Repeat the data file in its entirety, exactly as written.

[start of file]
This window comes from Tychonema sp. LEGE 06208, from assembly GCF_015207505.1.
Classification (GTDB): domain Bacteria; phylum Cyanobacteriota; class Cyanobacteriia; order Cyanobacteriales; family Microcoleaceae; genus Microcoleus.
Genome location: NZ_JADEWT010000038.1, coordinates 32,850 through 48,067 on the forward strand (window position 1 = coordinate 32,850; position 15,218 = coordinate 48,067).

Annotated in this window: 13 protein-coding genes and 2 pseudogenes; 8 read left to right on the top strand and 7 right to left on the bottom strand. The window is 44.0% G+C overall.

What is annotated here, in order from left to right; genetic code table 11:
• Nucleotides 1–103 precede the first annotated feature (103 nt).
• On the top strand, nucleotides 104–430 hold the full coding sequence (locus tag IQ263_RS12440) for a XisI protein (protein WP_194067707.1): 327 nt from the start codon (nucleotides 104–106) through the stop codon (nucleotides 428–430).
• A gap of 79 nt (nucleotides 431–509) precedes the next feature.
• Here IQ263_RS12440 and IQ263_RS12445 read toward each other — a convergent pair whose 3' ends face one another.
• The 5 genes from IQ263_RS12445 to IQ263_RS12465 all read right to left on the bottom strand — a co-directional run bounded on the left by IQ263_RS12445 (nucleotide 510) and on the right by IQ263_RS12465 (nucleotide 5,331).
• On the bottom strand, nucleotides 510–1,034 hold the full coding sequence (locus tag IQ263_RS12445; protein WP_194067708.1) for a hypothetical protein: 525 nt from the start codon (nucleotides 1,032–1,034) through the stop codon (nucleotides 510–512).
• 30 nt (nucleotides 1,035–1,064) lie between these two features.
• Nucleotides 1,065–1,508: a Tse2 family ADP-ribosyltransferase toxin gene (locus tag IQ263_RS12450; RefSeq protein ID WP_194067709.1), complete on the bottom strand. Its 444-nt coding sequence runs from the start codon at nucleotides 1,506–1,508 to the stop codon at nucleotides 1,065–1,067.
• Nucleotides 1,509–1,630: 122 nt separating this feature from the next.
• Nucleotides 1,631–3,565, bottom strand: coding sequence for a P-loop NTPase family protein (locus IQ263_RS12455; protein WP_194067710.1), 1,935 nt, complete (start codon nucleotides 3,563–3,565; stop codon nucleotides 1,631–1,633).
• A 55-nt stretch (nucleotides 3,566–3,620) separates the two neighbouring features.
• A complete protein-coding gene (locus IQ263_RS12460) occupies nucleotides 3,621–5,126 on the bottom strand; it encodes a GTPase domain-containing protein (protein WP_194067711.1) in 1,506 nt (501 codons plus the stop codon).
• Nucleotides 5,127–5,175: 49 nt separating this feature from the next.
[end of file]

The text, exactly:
This window comes from Tychonema sp. LEGE 06208, from assembly GCF_015207505.1.
Classification (GTDB): domain Bacteria; phylum Cyanobacteriota; class Cyanobacteriia; order Cyanobacteriales; family Microcoleaceae; genus Microcoleus.
Genome location: NZ_JADEWT010000038.1, coordinates 32,850 through 48,067 on the forward strand (window position 1 = coordinate 32,850; position 15,218 = coordinate 48,067).

Annotated in this window: 13 protein-coding genes and 2 pseudogenes; 8 read left to right on the top strand and 7 right to left on the bottom strand. The window is 44.0% G+C overall.

What is annotated here, in order from left to right; genetic code table 11:
• Nucleotides 1–103 precede the first annotated feature (103 nt).
• On the top strand, nucleotides 104–430 hold the full coding sequence (locus tag IQ263_RS12440) for a XisI protein (protein WP_194067707.1): 327 nt from the start codon (nucleotides 104–106) through the stop codon (nucleotides 428–430).
• A gap of 79 nt (nucleotides 431–509) precedes the next feature.
• Here IQ263_RS12440 and IQ263_RS12445 read toward each other — a convergent pair whose 3' ends face one another.
• The 5 genes from IQ263_RS12445 to IQ263_RS12465 all read right to left on the bottom strand — a co-directional run bounded on the left by IQ263_RS12445 (nucleotide 510) and on the right by IQ263_RS12465 (nucleotide 5,331).
• On the bottom strand, nucleotides 510–1,034 hold the full coding sequence (locus tag IQ263_RS12445; protein WP_194067708.1) for a hypothetical protein: 525 nt from the start codon (nucleotides 1,032–1,034) through the stop codon (nucleotides 510–512).
• 30 nt (nucleotides 1,035–1,064) lie between these two features.
• Nucleotides 1,065–1,508: a Tse2 family ADP-ribosyltransferase toxin gene (locus tag IQ263_RS12450; RefSeq protein ID WP_194067709.1), complete on the bottom strand. Its 444-nt coding sequence runs from the start codon at nucleotides 1,506–1,508 to the stop codon at nucleotides 1,065–1,067.
• Nucleotides 1,509–1,630: 122 nt separating this feature from the next.
• Nucleotides 1,631–3,565, bottom strand: coding sequence for a P-loop NTPase family protein (locus IQ263_RS12455; protein WP_194067710.1), 1,935 nt, complete (start codon nucleotides 3,563–3,565; stop codon nucleotides 1,631–1,633).
• A 55-nt stretch (nucleotides 3,566–3,620) separates the two neighbouring features.
• A complete protein-coding gene (locus IQ263_RS12460) occupies nucleotides 3,621–5,126 on the bottom strand; it encodes a GTPase domain-containing protein (protein WP_194067711.1) in 1,506 nt (501 codons plus the stop codon).
• Nucleotides 5,127–5,175: 49 nt separating this feature from the next.